Why high attendance matters:
High levels of attendance ensure continuity of learning and support the pupil’s personal development. Research shows that pupils with higher levels of school attendance are more likely to benefit from education, achieve better examination results both at primary and secondary school levels and go on to have more successful careers.
Similarly, irregular or poor attendance at school can lead to pupils underachieving and underperforming in examinations and therefore have a detrimental effect upon their careers. It can also hinder the maintenance of relationships within the pupil’s peer group.
Impact of Absence from school
Absence from school can be disruptive not only for the individual pupil but also for the pupil’s whole class. Whilst there may be occasions when a pupil is unable to attend school e.g. due to illness, all other absences should be kept to a minimum and if at all possible avoided. Absence can lead to gaps in learning which hinder future progress.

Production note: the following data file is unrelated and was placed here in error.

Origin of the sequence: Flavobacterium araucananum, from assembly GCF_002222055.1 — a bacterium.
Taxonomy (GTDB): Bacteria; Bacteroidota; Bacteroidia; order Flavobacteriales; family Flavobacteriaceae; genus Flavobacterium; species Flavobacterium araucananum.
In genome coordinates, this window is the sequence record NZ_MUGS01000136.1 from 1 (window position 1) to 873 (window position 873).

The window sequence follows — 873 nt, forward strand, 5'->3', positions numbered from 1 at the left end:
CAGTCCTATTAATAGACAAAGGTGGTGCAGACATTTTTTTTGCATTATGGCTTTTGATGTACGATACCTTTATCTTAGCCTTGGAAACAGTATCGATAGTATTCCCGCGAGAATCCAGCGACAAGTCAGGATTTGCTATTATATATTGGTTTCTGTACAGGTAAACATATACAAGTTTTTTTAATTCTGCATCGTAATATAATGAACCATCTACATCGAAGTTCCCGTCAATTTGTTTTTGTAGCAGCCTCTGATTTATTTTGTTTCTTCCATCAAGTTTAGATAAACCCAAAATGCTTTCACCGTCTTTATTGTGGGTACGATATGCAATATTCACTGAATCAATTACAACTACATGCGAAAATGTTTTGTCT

- Minimum attendance of 95% (10 days absence per year) means that during primary years the child will miss more than a term of education.
- If attendance is between 90% – 95% (10-20 days absence per year) it means that during primary years the child will miss 2 or more terms of education.
- If attendance is between 85%- 90% (20-30 days absence per year) it means that during primary years the child will miss over a year of education.
School attendance and the Education Act 1996
Section 7 of the Act requires all parents (and carers) of a child of compulsory school age who is registered at a school to ensure that the child attends that school regularly and punctually. Failure to do so is an offence.
If your child is unwell or has a medical appointment please follow the absence policy that is saved in the the Key Information area of the website in the policies document.